This winter, I had a chance to finally see a Tundra Swan up close. A single Tundra Swan was sheltering from the winter ice in an open water channel near Unwin Street in Toronto. It was far from alone, however. The channel was also housing hundreds of Mallards, dozens of Redheads and Canada Geese, and a few handfuls of Common Goldeneye, Greater Scaup, Mergansers and Trumpeter Swans. A few Mute Swans and a male Pintail duck also inhabited the small space. When I arrived to take some photos, I got some great views of the Tundra Swan taking out its feelings on some apparently innocent Mallards.
Isn’t Man the Only Creature that Enjoys Hurting Others?
It may not be clear from the photos but these attacks were not always as funny as they seemed. The Swan was actually pretty intent and very aggressive. It appeared it would be happy if it could pull the tail off a duck or hold it underwater. Fortunately, the Mallards had a great respect for its greater size and strength and made sure to get out of the way quickly if the Swan attacked.
Why Did the Tundra Swan Attack the Mallards?
I spent a bit of time wondering why the Tundra Swan was so upset with the Mallards. I could not find any conclusion but I considered several factors:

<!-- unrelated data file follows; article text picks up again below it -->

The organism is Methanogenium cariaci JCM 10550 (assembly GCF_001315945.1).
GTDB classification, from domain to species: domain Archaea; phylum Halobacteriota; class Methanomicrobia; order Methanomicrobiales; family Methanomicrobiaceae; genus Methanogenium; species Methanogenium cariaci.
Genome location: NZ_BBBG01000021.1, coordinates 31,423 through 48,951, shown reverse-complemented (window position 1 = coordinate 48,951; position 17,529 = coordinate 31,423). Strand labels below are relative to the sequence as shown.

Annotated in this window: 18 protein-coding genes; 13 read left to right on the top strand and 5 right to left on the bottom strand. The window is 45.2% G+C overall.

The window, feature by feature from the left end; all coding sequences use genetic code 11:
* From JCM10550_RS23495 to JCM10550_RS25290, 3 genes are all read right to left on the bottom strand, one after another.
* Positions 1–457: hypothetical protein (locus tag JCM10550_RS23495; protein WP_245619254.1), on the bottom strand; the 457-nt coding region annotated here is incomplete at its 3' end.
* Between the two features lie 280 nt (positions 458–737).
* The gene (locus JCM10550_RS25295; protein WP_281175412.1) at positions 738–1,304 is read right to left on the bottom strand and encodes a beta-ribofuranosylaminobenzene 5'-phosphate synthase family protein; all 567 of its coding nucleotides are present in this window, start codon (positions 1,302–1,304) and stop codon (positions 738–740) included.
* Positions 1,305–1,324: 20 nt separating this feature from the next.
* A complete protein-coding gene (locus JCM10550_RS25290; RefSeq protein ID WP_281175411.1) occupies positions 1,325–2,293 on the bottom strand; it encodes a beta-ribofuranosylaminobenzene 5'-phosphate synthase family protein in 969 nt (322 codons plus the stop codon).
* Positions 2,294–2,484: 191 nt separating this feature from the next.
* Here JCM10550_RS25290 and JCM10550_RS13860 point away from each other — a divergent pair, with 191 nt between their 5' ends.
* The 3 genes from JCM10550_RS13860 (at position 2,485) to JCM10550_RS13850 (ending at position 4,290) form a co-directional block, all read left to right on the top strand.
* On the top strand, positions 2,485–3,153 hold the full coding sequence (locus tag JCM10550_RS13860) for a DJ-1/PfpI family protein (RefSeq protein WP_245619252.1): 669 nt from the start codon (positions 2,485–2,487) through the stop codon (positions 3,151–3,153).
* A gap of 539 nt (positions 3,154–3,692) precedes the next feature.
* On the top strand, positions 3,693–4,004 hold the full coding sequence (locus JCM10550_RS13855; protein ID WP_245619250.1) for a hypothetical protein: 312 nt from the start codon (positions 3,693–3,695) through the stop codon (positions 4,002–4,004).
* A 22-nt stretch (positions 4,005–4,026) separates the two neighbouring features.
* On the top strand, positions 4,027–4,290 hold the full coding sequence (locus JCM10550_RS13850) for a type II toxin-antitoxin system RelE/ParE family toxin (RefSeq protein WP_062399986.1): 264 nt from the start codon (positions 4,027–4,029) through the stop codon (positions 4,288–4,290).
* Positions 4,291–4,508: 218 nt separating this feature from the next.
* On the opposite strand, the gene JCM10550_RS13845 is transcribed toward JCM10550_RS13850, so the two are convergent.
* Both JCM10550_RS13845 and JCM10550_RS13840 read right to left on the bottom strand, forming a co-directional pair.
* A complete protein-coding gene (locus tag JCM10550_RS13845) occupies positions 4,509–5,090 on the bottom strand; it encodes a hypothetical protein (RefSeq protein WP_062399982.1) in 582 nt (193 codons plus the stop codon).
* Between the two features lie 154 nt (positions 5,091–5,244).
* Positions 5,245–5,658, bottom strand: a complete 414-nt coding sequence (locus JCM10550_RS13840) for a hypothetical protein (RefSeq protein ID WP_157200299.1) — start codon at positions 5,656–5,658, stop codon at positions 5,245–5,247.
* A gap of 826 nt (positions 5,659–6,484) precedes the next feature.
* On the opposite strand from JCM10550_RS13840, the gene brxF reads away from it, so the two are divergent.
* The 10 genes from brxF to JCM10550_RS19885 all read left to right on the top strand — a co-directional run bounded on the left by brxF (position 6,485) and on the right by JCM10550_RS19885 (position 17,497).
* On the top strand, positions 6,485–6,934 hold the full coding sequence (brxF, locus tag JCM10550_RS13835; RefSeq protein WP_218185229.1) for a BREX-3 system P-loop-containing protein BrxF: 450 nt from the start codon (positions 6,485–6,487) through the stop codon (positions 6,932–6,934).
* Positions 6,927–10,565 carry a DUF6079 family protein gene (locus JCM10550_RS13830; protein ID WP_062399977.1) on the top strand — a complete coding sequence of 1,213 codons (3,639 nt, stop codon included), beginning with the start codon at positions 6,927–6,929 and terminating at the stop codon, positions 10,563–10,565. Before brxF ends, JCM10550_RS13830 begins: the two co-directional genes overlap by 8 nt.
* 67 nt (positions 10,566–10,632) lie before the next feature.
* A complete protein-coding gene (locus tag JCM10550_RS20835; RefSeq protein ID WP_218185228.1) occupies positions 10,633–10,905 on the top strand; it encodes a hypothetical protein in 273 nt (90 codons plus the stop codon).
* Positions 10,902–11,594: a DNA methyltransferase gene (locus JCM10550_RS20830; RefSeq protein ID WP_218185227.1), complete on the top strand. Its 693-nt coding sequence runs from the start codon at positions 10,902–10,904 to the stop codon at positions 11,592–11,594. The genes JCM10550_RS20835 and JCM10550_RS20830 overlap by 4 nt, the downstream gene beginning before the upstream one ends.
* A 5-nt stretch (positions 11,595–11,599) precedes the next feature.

- The amount of open water was quite small and the birds were often very crowded.
- The amount of available food was even more limited. Some people were bringing grain, particularly corn, to spread for the swans and ducks but there was no sign of any surplus. I suspect every bird there was hungry.
- It was very cold and the water was skinning with ice. That could exacerbate the hunger and tension.
- Swans in general tend to be territorial. Although this Tundra was far from a nesting site perhaps the instinct carries over year round.
- The Tundra Swan was the only one of its kind at the location. Why? Had it lost its way? Or been driven out of a Tundra flock because of its aggression? Was it unwell and it couldn’t keep up with its flock?
- Was the Tundra Swan, er, frustrated romantically and feeling aggressive as a result?
I saw several attacks so it wasn’t just a one-time wonder.
I have no idea what the motivation was but it was interesting behaviour to watch from the safety of the shore. I’m not interested in seeing as many birds as possible or as many types of birds. It’s glimpses of behaviour like this that appeal to me.
- A Chance to Compare Three White Ontario Swans Up Close
- A Mink Meets Mute Swans on an October Afternoon
- Why Do the Swans Have Huge Yellow Numbered Tags on Their Wings?
Have you seen Swans acting aggressively towards other birds or animals? Please share your sighting with a comment.